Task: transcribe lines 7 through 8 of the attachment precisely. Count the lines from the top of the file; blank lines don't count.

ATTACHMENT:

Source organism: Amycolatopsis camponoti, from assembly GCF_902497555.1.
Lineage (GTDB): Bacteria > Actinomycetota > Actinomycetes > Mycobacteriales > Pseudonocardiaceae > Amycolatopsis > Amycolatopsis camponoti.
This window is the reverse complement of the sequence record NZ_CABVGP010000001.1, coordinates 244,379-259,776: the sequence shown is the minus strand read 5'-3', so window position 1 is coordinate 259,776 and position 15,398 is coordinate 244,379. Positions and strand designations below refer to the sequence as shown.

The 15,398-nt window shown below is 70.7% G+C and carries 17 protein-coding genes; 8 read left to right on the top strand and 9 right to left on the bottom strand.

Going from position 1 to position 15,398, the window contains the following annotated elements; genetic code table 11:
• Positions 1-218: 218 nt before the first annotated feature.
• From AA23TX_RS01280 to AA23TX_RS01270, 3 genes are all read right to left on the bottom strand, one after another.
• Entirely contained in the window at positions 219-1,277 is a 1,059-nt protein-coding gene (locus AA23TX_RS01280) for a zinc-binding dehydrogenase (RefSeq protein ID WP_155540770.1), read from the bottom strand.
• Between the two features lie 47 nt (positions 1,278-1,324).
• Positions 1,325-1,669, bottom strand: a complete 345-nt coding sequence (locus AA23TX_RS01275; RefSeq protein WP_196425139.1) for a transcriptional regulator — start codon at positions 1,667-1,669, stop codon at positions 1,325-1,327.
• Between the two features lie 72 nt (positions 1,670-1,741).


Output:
• From AA23TX_RS01280 to AA23TX_RS01270, 3 genes are all read right to left on the bottom strand, one after another.
• Entirely contained in the window at positions 219-1,277 is a 1,059-nt protein-coding gene (locus AA23TX_RS01280) for a zinc-binding dehydrogenase (RefSeq protein ID WP_155540770.1), read from the bottom strand.